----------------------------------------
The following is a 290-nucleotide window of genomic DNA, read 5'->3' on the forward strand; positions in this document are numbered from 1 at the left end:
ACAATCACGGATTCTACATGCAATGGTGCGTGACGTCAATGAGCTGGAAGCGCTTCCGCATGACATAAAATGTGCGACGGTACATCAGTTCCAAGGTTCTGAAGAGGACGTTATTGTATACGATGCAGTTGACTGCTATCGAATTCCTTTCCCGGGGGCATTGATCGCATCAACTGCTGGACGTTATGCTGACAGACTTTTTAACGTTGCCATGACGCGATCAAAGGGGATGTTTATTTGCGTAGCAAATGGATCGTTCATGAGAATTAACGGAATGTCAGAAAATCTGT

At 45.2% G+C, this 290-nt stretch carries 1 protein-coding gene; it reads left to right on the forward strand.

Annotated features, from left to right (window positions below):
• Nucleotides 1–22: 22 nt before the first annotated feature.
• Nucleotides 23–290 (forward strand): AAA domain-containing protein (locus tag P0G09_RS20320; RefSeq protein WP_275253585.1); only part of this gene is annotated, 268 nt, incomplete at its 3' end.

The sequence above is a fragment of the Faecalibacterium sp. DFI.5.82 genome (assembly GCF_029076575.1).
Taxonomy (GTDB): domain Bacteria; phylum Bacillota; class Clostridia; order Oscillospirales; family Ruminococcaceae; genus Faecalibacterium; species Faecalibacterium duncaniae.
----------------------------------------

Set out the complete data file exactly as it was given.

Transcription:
The following is a 290-nucleotide window of genomic DNA, read 5'->3' on the forward strand; positions in this document are numbered from 1 at the left end:
ACAATCACGGATTCTACATGCAATGGTGCGTGACGTCAATGAGCTGGAAGCGCTTCCGCATGACATAAAATGTGCGACGGTACATCAGTTCCAAGGTTCTGAAGAGGACGTTATTGTATACGATGCAGTTGACTGCTATCGAATTCCTTTCCCGGGGGCATTGATCGCATCAACTGCTGGACGTTATGCTGACAGACTTTTTAACGTTGCCATGACGCGATCAAAGGGGATGTTTATTTGCGTAGCAAATGGATCGTTCATGAGAATTAACGGAATGTCAGAAAATCTGT

At 45.2% G+C, this 290-nt stretch carries 1 protein-coding gene; it reads left to right on the forward strand.

Annotated features, from left to right (window positions below):
• Nucleotides 1–22: 22 nt before the first annotated feature.
• Nucleotides 23–290 (forward strand): AAA domain-containing protein (locus tag P0G09_RS20320; RefSeq protein WP_275253585.1); only part of this gene is annotated, 268 nt, incomplete at its 3' end.

The sequence above is a fragment of the Faecalibacterium sp. DFI.5.82 genome (assembly GCF_029076575.1).
Taxonomy (GTDB): domain Bacteria; phylum Bacillota; class Clostridia; order Oscillospirales; family Ruminococcaceae; genus Faecalibacterium; species Faecalibacterium duncaniae.